curated by Frank J. Oteri – Anthology of Lithuanian Art Music in the 21st Century



If such an eclectic character as the journalist, composer, collector and musician Frank J. Oteri is called by the Music Information Centre Lithuania (MICL) to compile a 21st century Lithuanian art music anthology, undoubtedly the result will be extremely relevant. The American critic handled the work with an encyclopedic touch, after listening to more than 300 compositions recorded in the institution archives. But Asta Pakarklytė, the MICL director, highlights instead that the names of the edition might be considered quite atypical and different from the choices you would expect by a local musicologist. J. Oteri tries with success to escape from praises and contradictory critics: with no doubts he claims “it’s not really possible to make judgments about the 21st century” because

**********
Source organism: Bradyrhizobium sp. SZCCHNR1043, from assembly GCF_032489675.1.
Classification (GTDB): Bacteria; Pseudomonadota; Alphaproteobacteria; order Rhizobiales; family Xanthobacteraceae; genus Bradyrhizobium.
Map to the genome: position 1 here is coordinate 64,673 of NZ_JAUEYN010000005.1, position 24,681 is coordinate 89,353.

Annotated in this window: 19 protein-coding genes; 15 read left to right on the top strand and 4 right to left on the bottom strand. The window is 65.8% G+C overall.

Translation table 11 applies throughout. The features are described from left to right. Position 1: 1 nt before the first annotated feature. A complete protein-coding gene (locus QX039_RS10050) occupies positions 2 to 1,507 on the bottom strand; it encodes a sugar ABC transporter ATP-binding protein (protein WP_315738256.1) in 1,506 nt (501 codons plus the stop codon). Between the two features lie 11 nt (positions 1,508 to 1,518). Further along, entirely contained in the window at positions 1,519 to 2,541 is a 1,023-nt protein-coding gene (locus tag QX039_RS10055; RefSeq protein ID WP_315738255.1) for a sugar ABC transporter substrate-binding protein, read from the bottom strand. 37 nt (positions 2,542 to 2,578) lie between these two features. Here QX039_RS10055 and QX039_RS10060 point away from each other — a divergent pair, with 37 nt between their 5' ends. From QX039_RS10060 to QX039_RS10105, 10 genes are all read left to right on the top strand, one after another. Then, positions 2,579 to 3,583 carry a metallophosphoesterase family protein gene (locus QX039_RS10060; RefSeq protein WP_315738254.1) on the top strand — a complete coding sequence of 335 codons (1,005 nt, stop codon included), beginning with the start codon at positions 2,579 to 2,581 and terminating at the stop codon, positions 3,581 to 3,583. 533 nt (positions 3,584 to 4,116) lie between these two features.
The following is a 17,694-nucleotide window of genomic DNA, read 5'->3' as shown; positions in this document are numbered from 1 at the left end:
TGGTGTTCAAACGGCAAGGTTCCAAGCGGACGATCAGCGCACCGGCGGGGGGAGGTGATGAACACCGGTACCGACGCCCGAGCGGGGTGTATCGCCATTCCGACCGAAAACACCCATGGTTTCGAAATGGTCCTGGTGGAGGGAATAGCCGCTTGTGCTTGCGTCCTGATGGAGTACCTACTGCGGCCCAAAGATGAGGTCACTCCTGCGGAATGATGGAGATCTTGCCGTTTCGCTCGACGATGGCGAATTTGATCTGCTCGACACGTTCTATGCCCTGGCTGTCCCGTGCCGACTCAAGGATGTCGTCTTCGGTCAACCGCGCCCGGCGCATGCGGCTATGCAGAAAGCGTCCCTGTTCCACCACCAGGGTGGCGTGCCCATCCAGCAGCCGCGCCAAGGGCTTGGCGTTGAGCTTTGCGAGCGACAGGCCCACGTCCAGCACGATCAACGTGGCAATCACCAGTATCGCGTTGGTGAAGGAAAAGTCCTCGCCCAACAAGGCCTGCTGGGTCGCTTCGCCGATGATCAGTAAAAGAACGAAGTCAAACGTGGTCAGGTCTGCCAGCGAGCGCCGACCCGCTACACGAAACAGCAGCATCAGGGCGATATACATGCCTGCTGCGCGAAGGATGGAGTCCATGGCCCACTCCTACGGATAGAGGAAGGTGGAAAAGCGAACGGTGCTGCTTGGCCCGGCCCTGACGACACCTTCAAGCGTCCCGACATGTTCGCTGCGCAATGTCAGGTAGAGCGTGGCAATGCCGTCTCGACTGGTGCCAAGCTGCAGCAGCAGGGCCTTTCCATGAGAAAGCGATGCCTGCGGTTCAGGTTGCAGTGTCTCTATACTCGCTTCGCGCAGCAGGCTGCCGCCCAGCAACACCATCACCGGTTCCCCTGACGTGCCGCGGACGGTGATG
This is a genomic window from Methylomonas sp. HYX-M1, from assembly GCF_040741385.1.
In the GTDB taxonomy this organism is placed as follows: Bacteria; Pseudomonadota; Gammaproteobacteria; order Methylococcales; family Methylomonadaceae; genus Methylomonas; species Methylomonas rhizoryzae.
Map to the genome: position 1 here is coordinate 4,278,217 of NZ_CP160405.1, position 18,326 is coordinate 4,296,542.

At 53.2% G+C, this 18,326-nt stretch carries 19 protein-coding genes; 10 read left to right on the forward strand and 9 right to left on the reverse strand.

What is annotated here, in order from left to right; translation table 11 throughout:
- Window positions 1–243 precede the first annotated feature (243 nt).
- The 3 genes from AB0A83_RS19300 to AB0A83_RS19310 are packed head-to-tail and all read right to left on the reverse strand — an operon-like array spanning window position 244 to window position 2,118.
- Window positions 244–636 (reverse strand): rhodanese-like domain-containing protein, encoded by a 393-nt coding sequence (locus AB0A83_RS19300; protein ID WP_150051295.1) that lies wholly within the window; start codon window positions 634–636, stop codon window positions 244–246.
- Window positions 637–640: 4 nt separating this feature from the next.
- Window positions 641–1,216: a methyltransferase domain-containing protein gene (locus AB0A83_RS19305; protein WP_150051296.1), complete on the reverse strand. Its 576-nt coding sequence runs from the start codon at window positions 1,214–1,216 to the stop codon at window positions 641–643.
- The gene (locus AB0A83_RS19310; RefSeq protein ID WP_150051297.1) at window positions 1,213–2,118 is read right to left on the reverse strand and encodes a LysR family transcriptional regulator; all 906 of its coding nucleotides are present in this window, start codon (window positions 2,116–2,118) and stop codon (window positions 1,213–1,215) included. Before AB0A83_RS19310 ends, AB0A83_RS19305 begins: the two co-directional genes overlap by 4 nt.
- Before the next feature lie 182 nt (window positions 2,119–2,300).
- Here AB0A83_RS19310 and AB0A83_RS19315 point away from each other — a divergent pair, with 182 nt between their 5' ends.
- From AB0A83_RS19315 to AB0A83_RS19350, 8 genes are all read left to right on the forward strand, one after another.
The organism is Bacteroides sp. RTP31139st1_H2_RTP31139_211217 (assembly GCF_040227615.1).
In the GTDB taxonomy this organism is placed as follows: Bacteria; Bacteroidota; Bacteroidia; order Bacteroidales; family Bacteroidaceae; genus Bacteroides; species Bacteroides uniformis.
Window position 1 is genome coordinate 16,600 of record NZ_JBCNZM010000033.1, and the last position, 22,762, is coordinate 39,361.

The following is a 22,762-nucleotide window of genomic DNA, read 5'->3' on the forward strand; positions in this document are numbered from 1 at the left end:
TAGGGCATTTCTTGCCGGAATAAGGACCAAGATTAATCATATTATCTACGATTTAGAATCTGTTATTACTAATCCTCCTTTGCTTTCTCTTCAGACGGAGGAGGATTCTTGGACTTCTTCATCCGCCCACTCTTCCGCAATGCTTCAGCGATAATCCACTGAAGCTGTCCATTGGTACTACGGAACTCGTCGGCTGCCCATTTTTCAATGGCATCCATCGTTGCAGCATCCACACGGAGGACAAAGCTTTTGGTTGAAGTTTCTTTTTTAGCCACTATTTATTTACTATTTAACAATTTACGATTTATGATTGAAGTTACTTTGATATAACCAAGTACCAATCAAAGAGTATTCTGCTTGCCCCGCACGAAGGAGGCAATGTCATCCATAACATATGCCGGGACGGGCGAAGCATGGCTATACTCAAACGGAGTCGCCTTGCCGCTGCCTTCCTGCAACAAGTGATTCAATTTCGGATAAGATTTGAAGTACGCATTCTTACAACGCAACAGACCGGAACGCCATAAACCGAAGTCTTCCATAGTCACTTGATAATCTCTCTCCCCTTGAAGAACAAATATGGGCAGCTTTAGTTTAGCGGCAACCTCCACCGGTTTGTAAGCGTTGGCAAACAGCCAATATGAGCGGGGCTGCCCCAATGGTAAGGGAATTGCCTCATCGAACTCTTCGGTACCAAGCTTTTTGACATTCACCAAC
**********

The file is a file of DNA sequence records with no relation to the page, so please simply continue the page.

it’s too soon to have an impression and provide judgments on the zeitgeist of a period which is so long and still too close. The edition consists of a selection of eighteen tracks and authors, divided into two CDs, included in an elegant 36-page paperboard booklet. The project’s main core is to offer the best representation of the Lithuanian music, “the idea is to represent everyone, to show that everybody in society can create music.” Obviously there is a selection process behind the project, despite J. Oteri’s ability to avoid this question. The chosen authors are mostly born after the Second World War, for example Mindaugas Urbaitis or Šarūnas Nakas, Vaclovas Augustinas, Jonas Tamulionis, Remigijus Merkelys and Arvydas Malcys, or are very, very young, such as Raimonda Žiūkaitė, born on 1991. In addition, due to mere reasons of editorial line, the composers who had performed very short tracks or symphonies longer than 15 minutes were excluded. Another selection guideline was the differentiation of the tracks according to the different ensemble, which allow the listener to experience different kinds of orchestral combinations. As a result, we have here an interesting and diverse classical music anthology, which is at the same time balanced and concise. The work cannot be all inclusive, but can easily address a larger audience and not only the insiders, and we think this was the goal the MICL would aim for.